Another trouble with this song was that it didn't quite fit the spot Berlin had written it for. He wanted a grand finale for the show, with soldiers marching to a stirring tune, and when he ran over “God Bless America,” he saw that it was not exactly what he needed. “It was—well, just a little sticky,” he says. “I couldn’t visualize soldiers marching to it. So I laid it aside and tried other things.”

Soldiers then and in other wars liked patriotic songs they could march to. They also liked gay little ditties that poked fun at the minor trials of army life, and one of the items Berlin wrote for Yip Yip Yaphank was a number that discussed the ancient chore of kitchen police:

Poor little me ,
I’m a KP;
I scrub the mess hall upon bended knee;
Against my wishes
I scrub the dishes
To make this wide world safe for Democracy.

To take the place of “God Bless America,” Berlin wrote a regular marching song, “We’re on Our Way to France,” which, when it was staged, brought down the final curtain and brought down the house as well. Yip Yip Yaphank had a brief Broadway run—two weeks at the Century Theatre and two more at the old Lexington Avenue Opera House. The playbills got it off to a good start by announcing: “UNCLE SAM PRESENTS Yip Yip Yaphank—a military mess cooked up by the boys at Camp Upton.”

Anyway, for the final number the stage was full of soldiers wearing regular battle equipment. Then “We’re on Our Way to France” began to roll, and the soldiers suddenly came down a ramp from the stage and marched straight up the aisles and on out of the theatre with shouldered rifles—and nobody could help realizing that these boys weren’t just singing a patriotic song in a musical comedy, they were fighting men and they were on their way to France, and the trip was beginning right there, in the theatre, and some of them unquestionably would not be coming back. It had a certain impact.

As no American needs to be told, “God Bless America” didn’t stay on the shelf forever. In 1938 Berlin got it out and revised the words just a little, and Kate Smith introduced it on the air. It became almost a substitute for the national anthem, and people used to stand up when they sang it; with another war visibly approaching, this song said something everybody wanted to say, and if it wasn’t quite a song for marching soldiers to sing, it was sung over and over by everybody else, and it is as familiar now as it was a quarter of a century ago.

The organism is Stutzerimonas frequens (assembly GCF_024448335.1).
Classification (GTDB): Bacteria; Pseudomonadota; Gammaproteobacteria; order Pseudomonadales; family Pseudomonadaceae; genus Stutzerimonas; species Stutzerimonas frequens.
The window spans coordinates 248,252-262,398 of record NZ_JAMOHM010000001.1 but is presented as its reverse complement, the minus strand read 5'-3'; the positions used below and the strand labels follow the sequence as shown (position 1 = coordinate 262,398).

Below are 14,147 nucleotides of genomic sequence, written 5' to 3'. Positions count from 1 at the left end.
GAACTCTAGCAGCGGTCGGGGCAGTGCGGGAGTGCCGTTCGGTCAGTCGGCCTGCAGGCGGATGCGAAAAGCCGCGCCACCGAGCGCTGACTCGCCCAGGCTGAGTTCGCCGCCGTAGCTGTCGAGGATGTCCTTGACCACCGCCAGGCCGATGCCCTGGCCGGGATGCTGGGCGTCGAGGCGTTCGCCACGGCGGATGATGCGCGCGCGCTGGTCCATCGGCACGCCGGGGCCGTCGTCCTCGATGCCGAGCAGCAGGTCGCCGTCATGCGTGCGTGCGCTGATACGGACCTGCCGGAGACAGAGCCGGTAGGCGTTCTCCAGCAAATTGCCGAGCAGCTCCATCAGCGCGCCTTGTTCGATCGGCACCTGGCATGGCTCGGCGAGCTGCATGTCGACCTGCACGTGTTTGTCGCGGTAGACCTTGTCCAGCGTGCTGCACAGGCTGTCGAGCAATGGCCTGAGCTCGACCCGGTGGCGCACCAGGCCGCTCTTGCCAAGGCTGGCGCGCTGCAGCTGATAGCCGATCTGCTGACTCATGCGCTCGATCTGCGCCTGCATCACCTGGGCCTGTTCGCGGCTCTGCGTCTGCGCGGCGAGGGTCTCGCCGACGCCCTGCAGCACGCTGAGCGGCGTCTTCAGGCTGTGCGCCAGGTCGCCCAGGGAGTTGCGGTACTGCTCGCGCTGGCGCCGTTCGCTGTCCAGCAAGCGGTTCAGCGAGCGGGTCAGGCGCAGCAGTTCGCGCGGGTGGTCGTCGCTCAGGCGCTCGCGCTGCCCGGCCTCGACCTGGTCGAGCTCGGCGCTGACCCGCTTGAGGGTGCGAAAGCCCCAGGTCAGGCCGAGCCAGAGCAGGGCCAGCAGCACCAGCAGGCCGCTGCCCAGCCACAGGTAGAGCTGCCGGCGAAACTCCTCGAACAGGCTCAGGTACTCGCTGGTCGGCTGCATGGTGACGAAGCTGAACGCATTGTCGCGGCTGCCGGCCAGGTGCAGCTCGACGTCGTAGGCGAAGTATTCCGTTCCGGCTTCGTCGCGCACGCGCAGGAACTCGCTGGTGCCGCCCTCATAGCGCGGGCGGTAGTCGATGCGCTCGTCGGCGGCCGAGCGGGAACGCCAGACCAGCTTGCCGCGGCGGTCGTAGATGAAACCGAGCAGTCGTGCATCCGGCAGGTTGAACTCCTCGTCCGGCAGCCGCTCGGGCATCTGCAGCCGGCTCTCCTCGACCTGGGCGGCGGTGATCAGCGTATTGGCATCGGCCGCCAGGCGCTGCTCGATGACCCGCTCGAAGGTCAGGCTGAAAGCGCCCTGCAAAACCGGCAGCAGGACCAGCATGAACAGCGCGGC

As he originally wrote it, Berlin had these words:

God bless America—land that I love;
Stand beside her, and guide her
To the right with the light from above.

“By 1938 that didn’t quite fit,” he says. “’To the right” meant fascism, and that certainly wasn’t where we wanted to be guided. So I fixed it”—

Stand beside her, and guide her
Through the night with the light from above.

So “God Bless America,” although it was born in wartime, turned out at last to be just what was needed for the uneasy, doubting time of a prewar period, when patriotism tends to be under wraps and people hope above everything else that they can remain at peace. Berlin particularly remembers with distaste the 1915 song mentioned above, “I Didn’t Raise My Boy to Be a Soldier.” “Whatever the writer said after that first line made no difference,” he says. “That said it all. It was antiwar. Patriotism didn’t seem to be so strong then. The war was too far away. It was the same way in 1938. It’s pretty much the same way now.”